The same case can be made for each of the 435 members of the House of Representatives. Are certain congressional seats of greater value because of the kind of constituents represented? Isn’t that idea racist? But Tlaib certainly seems to be saying something along those lines, contending “that there is some sort of, I think in many ways, something special about having a refugee, having a woman that, you know, has experienced alone what incarceration has done to her family, right?”

That was a reference to another of the four, Rep. Omar, who as a child lived in a refugee camp in Kenya. Experiences there, however, are nothing like what happens to illegals caught crossing our southern border; there are adults who have spent their entire lives in such dead-end camps, whereas our “refugees” can expect soon to have access to the vibrant U.S. economy even as illegal guests.

But according to Tlaib, “All of us have had these experiences that I think have been missing in the halls of Congress. Honor that. Respect that. Put us at the table. Let’s come up with a solution together.” She maintained, however, that compromise was out: “still I will not support anything that is broken and that dehumanizes people.”

Apart from Omar, it’s mysterious what “experiences” Tlaib means. Another of the four freshmen, Rep. Pressley of Massachusetts, graduated from the north side of Chicago’s exclusive Francis W. Parker School, founded in 1901. Its alumni include Pulitzer-winning playwright David Mamet and Hollywood stars like Celeste Holm and Daryl Hannah. Its tuition is in the tens of thousands of dollars.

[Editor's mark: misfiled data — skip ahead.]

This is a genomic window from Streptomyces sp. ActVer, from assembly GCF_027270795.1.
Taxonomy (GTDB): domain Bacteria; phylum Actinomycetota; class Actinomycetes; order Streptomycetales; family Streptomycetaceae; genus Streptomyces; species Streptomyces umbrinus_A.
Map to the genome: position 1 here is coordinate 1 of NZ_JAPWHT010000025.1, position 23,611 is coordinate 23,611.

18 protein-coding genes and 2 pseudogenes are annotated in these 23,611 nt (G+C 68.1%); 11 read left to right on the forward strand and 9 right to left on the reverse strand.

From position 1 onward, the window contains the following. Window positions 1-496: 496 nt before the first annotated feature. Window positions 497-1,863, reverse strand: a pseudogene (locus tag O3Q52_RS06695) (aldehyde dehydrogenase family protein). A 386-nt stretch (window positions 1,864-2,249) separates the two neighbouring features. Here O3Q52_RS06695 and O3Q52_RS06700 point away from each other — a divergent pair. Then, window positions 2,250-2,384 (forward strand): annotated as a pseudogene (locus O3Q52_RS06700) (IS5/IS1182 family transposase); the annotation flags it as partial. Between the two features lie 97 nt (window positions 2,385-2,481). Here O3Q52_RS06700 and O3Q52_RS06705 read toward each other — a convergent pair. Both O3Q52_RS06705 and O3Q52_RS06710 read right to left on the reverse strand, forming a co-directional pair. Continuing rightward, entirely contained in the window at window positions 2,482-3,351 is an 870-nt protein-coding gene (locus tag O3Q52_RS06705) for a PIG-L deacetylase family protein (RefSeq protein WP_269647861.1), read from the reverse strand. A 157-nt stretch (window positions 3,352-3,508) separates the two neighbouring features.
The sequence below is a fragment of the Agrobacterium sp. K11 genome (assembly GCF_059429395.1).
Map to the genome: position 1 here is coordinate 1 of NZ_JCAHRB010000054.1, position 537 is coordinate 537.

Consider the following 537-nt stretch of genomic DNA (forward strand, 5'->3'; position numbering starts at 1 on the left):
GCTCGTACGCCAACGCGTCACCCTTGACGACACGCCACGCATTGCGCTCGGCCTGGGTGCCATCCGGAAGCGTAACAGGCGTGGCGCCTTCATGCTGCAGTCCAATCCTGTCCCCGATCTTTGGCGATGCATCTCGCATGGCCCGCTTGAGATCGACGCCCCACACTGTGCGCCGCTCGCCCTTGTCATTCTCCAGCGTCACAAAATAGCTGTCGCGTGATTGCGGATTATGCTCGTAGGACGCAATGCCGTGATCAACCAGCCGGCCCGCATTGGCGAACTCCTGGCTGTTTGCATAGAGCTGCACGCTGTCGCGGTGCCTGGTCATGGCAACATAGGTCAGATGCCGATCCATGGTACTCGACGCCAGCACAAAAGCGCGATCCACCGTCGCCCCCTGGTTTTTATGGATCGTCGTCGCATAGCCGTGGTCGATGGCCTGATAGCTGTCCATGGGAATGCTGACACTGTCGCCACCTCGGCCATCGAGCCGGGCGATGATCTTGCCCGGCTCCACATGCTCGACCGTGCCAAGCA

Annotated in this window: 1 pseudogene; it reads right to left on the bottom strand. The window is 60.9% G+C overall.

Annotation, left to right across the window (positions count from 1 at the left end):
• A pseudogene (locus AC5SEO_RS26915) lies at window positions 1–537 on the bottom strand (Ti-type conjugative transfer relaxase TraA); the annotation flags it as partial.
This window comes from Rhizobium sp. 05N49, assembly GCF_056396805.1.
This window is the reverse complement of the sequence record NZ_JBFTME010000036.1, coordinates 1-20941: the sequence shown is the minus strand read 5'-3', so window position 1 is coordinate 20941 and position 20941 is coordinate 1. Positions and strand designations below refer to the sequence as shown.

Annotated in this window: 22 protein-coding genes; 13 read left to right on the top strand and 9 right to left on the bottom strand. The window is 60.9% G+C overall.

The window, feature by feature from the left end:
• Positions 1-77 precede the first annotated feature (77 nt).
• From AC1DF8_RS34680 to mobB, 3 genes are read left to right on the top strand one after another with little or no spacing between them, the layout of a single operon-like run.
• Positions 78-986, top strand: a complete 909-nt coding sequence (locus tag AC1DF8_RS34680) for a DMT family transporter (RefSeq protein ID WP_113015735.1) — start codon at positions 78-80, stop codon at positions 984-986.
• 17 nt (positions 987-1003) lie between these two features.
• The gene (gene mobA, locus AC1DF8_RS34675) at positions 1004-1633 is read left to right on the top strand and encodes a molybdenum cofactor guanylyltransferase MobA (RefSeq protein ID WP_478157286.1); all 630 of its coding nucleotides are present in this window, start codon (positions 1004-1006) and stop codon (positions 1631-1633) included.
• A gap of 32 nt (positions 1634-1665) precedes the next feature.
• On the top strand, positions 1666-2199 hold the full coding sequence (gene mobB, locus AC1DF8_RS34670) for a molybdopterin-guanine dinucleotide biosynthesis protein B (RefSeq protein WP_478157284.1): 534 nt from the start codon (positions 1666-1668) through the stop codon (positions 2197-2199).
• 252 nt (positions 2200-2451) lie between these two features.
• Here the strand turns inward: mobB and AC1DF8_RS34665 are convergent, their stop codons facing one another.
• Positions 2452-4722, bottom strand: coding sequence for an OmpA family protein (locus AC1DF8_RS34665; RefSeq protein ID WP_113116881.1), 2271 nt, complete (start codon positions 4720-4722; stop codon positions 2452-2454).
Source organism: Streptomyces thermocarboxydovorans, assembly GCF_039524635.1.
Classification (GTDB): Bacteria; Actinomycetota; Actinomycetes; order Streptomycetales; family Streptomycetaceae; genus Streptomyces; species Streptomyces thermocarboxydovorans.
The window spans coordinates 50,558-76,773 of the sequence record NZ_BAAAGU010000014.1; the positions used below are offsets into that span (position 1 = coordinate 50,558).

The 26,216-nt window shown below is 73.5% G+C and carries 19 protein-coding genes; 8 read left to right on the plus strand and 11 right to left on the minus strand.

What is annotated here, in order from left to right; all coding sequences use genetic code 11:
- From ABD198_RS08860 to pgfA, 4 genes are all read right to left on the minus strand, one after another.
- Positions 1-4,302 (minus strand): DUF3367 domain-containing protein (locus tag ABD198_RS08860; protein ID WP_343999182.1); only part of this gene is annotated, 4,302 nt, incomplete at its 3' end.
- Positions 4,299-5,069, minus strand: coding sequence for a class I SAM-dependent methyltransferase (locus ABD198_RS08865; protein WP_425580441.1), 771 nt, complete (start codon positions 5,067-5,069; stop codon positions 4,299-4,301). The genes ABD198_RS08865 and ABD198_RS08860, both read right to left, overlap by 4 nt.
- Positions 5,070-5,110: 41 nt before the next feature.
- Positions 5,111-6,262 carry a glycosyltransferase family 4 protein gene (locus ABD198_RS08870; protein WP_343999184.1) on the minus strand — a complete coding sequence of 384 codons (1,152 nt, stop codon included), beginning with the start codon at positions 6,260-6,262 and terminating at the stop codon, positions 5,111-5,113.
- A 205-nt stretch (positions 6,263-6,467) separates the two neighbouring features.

There are also no known refugee camps in Yorktown Heights in New York State’s high-income Westchester County, where Ocasio-Cortez spent almost all her childhood and adolescent years.

“Honor that. Respect that. Put us at the table” — these are classic demands characteristic of the left, no matter how few people they represent. In 1903, for instance, “at a party congress, Lenin won a membership issue by a single vote,” American Thinker journalist Monica Showalter points out. “But from then on he called his faction ‘the Bolsheviks,’ or majoritarians, and his opponents ‘Mensheviks,’ or minoritarians. It didn’t matter that the Bolsheviks never were a true majority among Russia’s revolutionaries; what mattered was the perception of power.”

Indeed, the very first of Saul Alinsky’s Rules For Radicals is: “Power is not only what you have but what the enemy thinks you have.”

Everyone knew the “War Between the Factions” within the Democratic Party would be bloody, but Nancy Pelosi may not have thought the most toxic political weapon of mass destruction — race — was going to be used against her less than six months into her return to the Speakership.

— Written by Thomas McArdle